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Step-by-Step Programming with Base SAS 9.4, Second Edition, 2nd Edition by SAS Institute

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proc print data=mylib.arch_or_scen;
title 'Data Set MYLIB.ARCH_OR_SCEN';
run;
The PROC PRINT statement that follows the DATA step produces this display of the
MYLIB.ARCH_OR_SCEN data set:
Figure 12.1 Data Set MYLIB.ARCH_OR_SCEN
Working with Grouped Data
Understanding the Basics of Grouping Data
The basic method for grouping data is to use a BY statement:
BY list-of-variables;
The BY statement can be used in a DATA step with a SET, MERGE, MODIFY, or
UPDATE statement, or it can be used in SAS procedures.
To work with grouped data using the SET, MERGE, MODIFY, or UPDATE statements,
the data must meet these conditions:
The observations must be in a SAS data set, not an external file.
The variables that define the groups must appear in the BY statement.
All observations in the input data set must be in ascending or descending numeric or
character order, or grouped in some way, such as by calendar month or by a
formatted value, according to the variables that are specified in the BY statement.
Note: If you use the MODIFY statement, the input data does not need to be in any
order. However, ordering the data can improve performance.
Working with Grouped Data 185
If the third condition is not met, the data is stored in a SAS data set but is not arranged in
the groups that you want. You can order the data using the SORT procedure (discussed
in the next section).
After the SAS data set is arranged in some order, you can use the BY statement to group
values of one or more common variables.
Grouping Observations with the SORT Procedure
All observations in the input data set must be in a particular order. To meet this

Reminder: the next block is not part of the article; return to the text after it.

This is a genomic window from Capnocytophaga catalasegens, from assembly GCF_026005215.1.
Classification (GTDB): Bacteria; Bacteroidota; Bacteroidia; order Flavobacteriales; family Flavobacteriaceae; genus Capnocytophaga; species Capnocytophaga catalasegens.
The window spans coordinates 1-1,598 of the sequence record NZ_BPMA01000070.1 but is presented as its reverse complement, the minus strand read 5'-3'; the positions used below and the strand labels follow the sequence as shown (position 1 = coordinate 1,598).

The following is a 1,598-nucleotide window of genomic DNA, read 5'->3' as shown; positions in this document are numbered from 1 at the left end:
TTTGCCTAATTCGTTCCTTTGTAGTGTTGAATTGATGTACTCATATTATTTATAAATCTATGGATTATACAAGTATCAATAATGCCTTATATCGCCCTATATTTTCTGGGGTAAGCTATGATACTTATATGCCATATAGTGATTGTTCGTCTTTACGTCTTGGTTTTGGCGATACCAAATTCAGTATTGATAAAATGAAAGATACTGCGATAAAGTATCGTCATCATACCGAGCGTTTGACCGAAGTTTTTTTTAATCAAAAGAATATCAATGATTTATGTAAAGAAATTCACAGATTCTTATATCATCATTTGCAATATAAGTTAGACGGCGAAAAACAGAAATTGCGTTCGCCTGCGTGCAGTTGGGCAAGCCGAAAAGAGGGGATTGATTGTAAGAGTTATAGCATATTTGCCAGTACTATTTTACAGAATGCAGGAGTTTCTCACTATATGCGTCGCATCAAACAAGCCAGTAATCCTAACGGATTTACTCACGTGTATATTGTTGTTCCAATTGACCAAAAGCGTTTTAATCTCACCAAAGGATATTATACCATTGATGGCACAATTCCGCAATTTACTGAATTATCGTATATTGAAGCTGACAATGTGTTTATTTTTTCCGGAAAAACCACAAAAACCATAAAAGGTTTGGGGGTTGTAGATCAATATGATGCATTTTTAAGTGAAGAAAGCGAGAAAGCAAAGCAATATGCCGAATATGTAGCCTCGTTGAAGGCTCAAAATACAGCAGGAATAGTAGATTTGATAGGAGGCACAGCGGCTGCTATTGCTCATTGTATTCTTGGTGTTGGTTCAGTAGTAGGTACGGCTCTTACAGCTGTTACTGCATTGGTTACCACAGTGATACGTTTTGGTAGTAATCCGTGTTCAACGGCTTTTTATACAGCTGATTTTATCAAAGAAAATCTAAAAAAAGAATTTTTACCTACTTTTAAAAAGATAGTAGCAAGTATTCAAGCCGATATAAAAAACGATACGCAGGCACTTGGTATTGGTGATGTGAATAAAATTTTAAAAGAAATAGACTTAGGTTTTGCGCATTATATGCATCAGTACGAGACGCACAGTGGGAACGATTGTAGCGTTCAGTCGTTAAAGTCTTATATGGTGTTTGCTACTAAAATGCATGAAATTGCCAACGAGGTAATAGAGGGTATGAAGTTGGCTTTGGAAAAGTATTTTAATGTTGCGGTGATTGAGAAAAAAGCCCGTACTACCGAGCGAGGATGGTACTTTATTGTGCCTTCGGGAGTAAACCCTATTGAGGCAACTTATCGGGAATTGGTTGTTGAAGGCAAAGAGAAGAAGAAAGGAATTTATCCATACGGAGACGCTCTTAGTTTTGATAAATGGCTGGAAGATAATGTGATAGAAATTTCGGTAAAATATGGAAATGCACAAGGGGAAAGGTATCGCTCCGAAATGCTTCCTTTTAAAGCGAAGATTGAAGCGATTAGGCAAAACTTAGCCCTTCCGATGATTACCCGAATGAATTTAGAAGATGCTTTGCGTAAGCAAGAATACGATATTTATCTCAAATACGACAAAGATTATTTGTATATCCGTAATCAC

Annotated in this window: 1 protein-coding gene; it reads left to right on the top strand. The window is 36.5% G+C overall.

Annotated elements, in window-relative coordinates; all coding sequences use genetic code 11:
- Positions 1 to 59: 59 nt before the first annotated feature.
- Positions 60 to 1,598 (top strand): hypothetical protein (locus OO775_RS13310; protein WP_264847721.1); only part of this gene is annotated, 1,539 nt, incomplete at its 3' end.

condition, the observations in MYLIB.ARCH_OR_SCEN can be ordered by the values
of TourType, which are architecture or scenery. Use the SORT procedure to sort
the observations by TourType:
proc sort data=mylib.arch_or_scen out=tourorder;
by TourType;
run;
The SORT procedure sorts the data set MYLIB.ARCH_OR_SCEN alphabetically
according to the values of TourType. The sorted observations go into a new data set
specified by the OUT= option. In this example, TOURORDER is the sorted data set. If
the OUT= option is omitted, the sorted version of the data set replaces the data set
MYLIB.ARCH_OR_SCEN.
The SORT procedure does not produce output other than the sorted data set. A message
in the SAS log says that the SORT procedure was executed:
Log 12.1 Message That the SORT Procedure Has Executed Successfully
880 proc sort data=mylib.arch_or_scen out=tourorder;
881 by TourType;
882 run;
NOTE: There were 8 observations read from the data set MYLIB.ARCH_OR_SCEN.
NOTE: The data set WORK.TOURORDER has 8 observations and 5 variables.
NOTE: PROCEDURE SORT used (Total process time):
real time 0.20 seconds
cpu time 0.04 seconds
To see the sorted data set, add a PROC PRINT step to the program:
proc sort data=mylib.arch_or_scen out=tourorder;
by TourType;
run;
proc print data=tourorder;
var TourType Country Nights LandCost Vendor;
title 'Tours Sorted by Architecture or Scenery';
run;
186 Chapter 12 Working with Grouped or Sorted Observations
The following output displays the results.
Figure 12.2 Displaying the Sorted Output
By default, SAS arranges groups in ascending order of the BY values, smallest to
largest. Sorting a data set does not change the order of the variables within it. However,
most examples in this section use a VAR statement in the PRINT procedure to display
the BY variable in the first column. (The PRINT procedure and other procedures used in
this documentation can also produce a separate report for each BY group.)
Grouping by More Than One Variable
You can group observations by as many variables as you want. This example groups
observations by TourType, Vendor, and LandCost:
proc sort data=mylib.arch_or_scen out=tourorder2;
by TourType Vendor LandCost;
run;
proc print data=tourorder2;
var TourType Vendor LandCost Country Nights;
title 'Tours Grouped by Type of Tour, Vendor, and Price';
run;
Working with Grouped Data 187

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